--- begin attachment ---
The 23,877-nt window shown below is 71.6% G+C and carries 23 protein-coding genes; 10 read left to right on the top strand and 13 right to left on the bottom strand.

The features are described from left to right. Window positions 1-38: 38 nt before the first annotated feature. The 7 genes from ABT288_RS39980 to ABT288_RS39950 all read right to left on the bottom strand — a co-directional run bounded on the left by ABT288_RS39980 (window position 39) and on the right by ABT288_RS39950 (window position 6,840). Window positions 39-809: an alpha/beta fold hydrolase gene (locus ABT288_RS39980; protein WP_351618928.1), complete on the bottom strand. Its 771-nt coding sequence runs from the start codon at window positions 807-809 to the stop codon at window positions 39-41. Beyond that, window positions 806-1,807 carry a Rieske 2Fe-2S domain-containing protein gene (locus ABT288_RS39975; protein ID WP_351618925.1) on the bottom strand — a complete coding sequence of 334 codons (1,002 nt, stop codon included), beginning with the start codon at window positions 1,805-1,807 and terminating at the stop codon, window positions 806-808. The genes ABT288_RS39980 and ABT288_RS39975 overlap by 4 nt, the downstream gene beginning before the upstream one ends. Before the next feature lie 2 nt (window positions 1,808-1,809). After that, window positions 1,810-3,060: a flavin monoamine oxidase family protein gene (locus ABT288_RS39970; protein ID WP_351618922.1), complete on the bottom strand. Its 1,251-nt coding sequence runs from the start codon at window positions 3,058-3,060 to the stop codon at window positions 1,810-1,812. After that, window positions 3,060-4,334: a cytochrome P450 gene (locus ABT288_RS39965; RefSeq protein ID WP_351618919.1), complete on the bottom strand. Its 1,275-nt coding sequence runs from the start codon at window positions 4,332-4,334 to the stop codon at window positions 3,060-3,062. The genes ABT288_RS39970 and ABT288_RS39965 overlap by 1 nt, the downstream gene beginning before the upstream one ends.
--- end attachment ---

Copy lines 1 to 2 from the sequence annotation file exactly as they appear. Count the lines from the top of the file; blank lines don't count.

The 23,877-nt window shown below is 71.6% G+C and carries 23 protein-coding genes; 10 read left to right on the top strand and 13 right to left on the bottom strand.

The features are described from left to right. Window positions 1-38: 38 nt before the first annotated feature. The 7 genes from ABT288_RS39980 to ABT288_RS39950 all read right to left on the bottom strand — a co-directional run bounded on the left by ABT288_RS39980 (window position 39) and on the right by ABT288_RS39950 (window position 6,840). Window positions 39-809: an alpha/beta fold hydrolase gene (locus ABT288_RS39980; protein WP_351618928.1), complete on the bottom strand. Its 771-nt coding sequence runs from the start codon at window positions 807-809 to the stop codon at window positions 39-41. Beyond that, window positions 806-1,807 carry a Rieske 2Fe-2S domain-containing protein gene (locus ABT288_RS39975; protein ID WP_351618925.1) on the bottom strand — a complete coding sequence of 334 codons (1,002 nt, stop codon included), beginning with the start codon at window positions 1,805-1,807 and terminating at the stop codon, window positions 806-808. The genes ABT288_RS39980 and ABT288_RS39975 overlap by 4 nt, the downstream gene beginning before the upstream one ends. Before the next feature lie 2 nt (window positions 1,808-1,809). After that, window positions 1,810-3,060: a flavin monoamine oxidase family protein gene (locus ABT288_RS39970; protein ID WP_351618922.1), complete on the bottom strand. Its 1,251-nt coding sequence runs from the start codon at window positions 3,058-3,060 to the stop codon at window positions 1,810-1,812. After that, window positions 3,060-4,334: a cytochrome P450 gene (locus ABT288_RS39965; RefSeq protein ID WP_351618919.1), complete on the bottom strand. Its 1,275-nt coding sequence runs from the start codon at window positions 4,332-4,334 to the stop codon at window positions 3,060-3,062. The genes ABT288_RS39970 and ABT288_RS39965 overlap by 1 nt, the downstream gene beginning before the upstream one ends.